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Youth School and Family Violence Intervention

Award Information

Award #
Congressional District
Funding First Awarded
Total funding (to date)

Description of original award (Fiscal Year 2010, $500,000)

Attorney General Eric H. Holder, Jr. launched a Department-wide initiative on public safety and victim services in Tribal communities. As part of this effort, Department of Justice (DOJ) leadership conducted a series of meetings across the country addressing violent crime in Tribal communities. As a result, DOJ developed the Coordinated Tribal Assistance Solicitation (CTAS) for Fiscal Year (FY) 2010, combining DOJ's existing Tribal government-specific competitive solicitations into one, and thus requiring only one application from each Tribe or Tribal consortium. This approach provides federally-recognized Tribes and Tribal consortia the opportunity to develop a comprehensive approach to public safety and victimization issues. This award was selected under Purpose Area #10, Develop new demonstration projects on violence prevention and rehabilitation (OJJDP - Tribal Youth Program - TYP), CFDA #16.731, authorized under the Department of Justice Appropriations Act, 2010, Division B, Title II, Public Law 111-117, 123 Stat. 3122, 3134.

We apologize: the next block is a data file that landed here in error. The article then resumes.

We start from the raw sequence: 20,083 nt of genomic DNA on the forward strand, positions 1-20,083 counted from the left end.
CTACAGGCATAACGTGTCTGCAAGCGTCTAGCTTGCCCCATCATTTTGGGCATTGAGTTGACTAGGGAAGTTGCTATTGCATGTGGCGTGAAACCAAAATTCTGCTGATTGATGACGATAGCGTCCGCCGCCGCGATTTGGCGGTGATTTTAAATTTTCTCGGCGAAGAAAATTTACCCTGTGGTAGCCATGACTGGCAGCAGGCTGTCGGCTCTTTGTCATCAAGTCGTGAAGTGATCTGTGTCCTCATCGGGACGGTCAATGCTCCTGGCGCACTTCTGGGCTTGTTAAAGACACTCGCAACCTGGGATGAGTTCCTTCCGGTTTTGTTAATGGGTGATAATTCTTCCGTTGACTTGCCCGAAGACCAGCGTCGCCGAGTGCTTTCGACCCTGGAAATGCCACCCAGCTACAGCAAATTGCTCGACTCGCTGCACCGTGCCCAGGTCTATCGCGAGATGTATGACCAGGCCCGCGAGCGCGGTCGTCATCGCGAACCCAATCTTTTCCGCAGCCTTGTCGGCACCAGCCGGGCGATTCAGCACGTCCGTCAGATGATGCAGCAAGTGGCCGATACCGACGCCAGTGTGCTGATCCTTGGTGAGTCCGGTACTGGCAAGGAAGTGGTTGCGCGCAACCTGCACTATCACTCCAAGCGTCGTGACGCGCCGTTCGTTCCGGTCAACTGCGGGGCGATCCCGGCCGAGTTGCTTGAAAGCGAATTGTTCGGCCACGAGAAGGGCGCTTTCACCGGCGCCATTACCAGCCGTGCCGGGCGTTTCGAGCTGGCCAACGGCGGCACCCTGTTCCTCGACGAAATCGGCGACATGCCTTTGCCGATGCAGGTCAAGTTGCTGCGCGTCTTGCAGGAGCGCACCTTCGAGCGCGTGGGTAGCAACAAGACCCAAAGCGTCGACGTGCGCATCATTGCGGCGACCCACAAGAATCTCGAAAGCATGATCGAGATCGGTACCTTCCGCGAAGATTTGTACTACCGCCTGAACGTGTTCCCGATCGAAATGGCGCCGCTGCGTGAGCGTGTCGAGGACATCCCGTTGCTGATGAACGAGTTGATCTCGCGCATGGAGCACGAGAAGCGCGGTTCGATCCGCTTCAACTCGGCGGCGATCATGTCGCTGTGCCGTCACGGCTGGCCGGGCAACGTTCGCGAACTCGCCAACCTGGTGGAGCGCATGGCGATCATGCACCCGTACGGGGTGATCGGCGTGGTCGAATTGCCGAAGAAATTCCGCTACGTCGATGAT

The Southern Ute Indian Tribe seeks funding to reduce violence and discipline problems in local schools, and increase resiliency in youth with Dependency and Neglect (DN) cases by assessing and treating family conditions. The Tribe intends to serve 34 youth and 8 parents. Federal funds will expand an existing trauma curriculum to a 9 month non violence program for 20 youth and add Native American life skills, anger management, conflict resolution and communication lessons. The Resiliency Demo initiative offers an opportunity to improve youths' family lives with effective court-ordered assessments and treatments during the family's active DN case. Federal funds will help deliver community education about the effects of family violence on children, modify one or more tools to measure Native American parental skills and account for cultural differences, assess and therapeutically address runaway and throw away risk, as well as risks of added harm due to young age, disability, drug involvement, or socializing with dangerous adults. An evaluation plan to measure the effect on discipline problems, violence charges, and nonviolence skills will be implemented by linking two databases, one to track cases and charges and the other to track treatment programs, enrollments, attendance, runaway events, and family member crimes.


Date Created: September 14, 2010